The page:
Texas Health Resources and Aetna have joined forces to form an accountable care organization. The ACO will serve Aetna members in Dallas, Collin, Denton, Ellis, Grayson, Johnson, Kaufman, Parker, Rockwall, and Tarrant counties.
Two weeks ago, THR formed an ACO partnership with Blue Cross and Blue Shield. The health system said the two deals are the first of many similar ACO agreements with major payers to come in the next few months.
Aetna, too, has more local ACO partnerships in the works.
ACOs are designed to deliver high-quality patient care at reduced costs. This means keeping people healthy and out of the hospital, said Doug Hawthorne, CEO of Texas Health Resource.
“We are creating a physician-directed care-team approach that we believe will foster more accountability across the continuum of care, from the individual patient to the physician to every other provider on the team,” he said in a statement. “Our ultimate goal is to help physicians manage the health of their patient populations and improve their health and well-being.”
The agreement with THR will use a payment model that rewards physicians for:
- The percentage of Aetna members who get recommended preventive care and screenings;
- Better management of patients with chronic conditions such as diabetes;
- Reductions in avoidable hospital readmissions; and
- Reductions in Emergency Room visits by improving primary care access hours.
Dr. Michael Stoltz, president of Texas Health Physicians Group, said one of the goals is to provide physicians with better predictors of health risk earlier in a patient’s life.
“By implementing behavior interventions early, we can improve health and outcomes in the long term,” he said. “We will also provide tools to help physicians better manage patients with multiple chronic conditions who need immediate interventions. Such resources and tools can help physicians more efficiently manage a growing patient population, keep the healthy patient well and focus on patients needing their guidance most.”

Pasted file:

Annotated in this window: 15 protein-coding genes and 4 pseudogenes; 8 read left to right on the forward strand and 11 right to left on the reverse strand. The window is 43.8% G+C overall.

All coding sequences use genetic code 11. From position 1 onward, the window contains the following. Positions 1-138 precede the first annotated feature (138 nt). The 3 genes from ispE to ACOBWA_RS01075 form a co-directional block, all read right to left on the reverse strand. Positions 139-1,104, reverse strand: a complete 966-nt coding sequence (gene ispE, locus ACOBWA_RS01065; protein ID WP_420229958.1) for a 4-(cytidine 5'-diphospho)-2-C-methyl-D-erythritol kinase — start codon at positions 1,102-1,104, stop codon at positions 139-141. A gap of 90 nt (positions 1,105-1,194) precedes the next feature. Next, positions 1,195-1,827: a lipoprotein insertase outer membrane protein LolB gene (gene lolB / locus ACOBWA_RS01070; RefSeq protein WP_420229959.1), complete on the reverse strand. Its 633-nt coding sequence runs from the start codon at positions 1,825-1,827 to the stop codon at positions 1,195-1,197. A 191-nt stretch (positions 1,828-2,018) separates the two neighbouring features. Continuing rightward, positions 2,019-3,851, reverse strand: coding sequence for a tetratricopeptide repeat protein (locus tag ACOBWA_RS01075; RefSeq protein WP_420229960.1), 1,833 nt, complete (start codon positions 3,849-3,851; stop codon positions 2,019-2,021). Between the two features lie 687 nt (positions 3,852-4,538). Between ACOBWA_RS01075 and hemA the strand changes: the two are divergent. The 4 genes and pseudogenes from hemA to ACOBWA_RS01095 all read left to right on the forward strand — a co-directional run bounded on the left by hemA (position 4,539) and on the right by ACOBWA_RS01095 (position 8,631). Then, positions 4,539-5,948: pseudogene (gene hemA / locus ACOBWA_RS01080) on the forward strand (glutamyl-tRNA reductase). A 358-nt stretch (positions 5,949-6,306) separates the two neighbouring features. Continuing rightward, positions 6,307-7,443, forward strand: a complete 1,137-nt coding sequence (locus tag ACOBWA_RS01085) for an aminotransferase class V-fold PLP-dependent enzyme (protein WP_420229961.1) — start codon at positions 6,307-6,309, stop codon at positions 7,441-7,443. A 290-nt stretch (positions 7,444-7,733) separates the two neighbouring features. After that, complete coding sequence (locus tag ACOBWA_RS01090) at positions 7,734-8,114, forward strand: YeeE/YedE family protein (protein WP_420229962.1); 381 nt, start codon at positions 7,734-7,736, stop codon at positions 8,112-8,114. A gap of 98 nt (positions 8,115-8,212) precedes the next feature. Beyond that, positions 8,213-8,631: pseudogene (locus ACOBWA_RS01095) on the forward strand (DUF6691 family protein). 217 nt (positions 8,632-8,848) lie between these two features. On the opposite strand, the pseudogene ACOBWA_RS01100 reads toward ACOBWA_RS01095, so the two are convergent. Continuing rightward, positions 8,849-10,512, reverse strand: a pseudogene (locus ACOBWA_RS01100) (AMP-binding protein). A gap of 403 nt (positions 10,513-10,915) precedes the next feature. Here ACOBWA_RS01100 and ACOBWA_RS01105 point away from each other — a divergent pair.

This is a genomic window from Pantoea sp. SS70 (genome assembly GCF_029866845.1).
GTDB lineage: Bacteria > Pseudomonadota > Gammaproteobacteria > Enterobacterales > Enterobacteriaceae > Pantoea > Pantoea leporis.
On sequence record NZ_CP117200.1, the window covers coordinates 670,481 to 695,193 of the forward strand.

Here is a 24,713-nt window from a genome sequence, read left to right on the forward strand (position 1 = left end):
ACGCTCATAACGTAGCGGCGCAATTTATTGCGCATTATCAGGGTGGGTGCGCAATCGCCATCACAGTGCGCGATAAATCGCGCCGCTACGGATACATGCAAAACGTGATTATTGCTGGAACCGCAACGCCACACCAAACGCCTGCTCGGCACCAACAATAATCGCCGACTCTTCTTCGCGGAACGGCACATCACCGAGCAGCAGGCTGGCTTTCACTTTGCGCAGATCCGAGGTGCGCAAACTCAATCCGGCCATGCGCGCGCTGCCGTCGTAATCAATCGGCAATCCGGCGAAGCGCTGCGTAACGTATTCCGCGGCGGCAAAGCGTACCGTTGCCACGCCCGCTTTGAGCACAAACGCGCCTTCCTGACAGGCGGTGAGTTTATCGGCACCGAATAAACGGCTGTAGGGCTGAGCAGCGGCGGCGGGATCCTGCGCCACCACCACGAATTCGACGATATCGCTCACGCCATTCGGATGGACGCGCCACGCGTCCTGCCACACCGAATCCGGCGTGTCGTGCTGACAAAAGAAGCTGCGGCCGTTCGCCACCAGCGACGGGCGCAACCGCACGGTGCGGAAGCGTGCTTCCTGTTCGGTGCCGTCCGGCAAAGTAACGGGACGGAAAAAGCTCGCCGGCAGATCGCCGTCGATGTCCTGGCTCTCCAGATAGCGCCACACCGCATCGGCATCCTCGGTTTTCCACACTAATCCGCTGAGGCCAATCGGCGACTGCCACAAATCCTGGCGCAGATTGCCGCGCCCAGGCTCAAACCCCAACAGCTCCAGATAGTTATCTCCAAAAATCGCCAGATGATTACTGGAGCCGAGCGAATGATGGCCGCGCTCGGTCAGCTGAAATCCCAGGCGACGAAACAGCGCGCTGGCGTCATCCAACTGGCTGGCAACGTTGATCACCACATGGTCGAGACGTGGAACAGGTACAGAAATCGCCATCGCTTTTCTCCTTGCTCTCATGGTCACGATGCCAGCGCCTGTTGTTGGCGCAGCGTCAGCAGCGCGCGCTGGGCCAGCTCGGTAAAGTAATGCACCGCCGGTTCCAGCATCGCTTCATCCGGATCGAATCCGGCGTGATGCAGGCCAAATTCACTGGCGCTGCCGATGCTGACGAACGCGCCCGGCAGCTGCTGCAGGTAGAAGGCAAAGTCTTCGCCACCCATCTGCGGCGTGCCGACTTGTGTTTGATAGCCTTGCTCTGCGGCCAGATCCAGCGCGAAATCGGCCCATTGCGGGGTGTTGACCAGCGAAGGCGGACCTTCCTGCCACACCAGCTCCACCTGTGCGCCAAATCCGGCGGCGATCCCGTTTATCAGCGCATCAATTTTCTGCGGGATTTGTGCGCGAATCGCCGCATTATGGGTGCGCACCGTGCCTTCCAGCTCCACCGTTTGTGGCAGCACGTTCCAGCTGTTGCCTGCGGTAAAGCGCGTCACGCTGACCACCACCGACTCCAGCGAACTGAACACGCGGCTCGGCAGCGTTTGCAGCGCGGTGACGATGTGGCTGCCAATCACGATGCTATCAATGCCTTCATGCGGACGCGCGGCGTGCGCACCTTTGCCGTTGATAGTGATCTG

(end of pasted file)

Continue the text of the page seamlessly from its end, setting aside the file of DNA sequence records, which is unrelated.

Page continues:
Wendell Watson, THR director of public relations, said the Aetna agreement is basically the same as the one it struck with Blue Cross Blue Shield of Texas (BCBSTX). He characterized the BCBSTX agreement as a letter of intent, with specifics to be worked out in the coming months. The deal with Aetna is “effective immediately,” he said.
Watson said the Aetna ACO would have 21,000 members initially, with the potential to grow to almost double that amount.
“This is another step forward from fee-for-service to a value-based model that includes patient outcomes and overall coordination of care,” he said.
Like healthcare systems, insurers are entering accountable care agreements with providers nationwide, said Aetna spokesperson Anjie Coplin. Aetna struck a deal in November with Baylor Health Care System to have its Medicare Advantage patients receive in-network care at Baylor facilities, Baylor Quality Alliance physicians and HealthTexas Provider Network physicians. The insurer also announced Monday it was forming an ACO with Memorial Hermann Health System in Houston.
Coplin said Aetna expects to create similar agreements with other DFW providers in the near future.
THR owns 25 acute care hospitals including Texas Health Presbyterian, Texas Health Arlington Memorial, Texas Health Harris Methodist hospitals, Huguley Memorial Medical Center, and Texas Health Physicians Group.
Aetna is a benefits company that serves roughly 3.5 million people.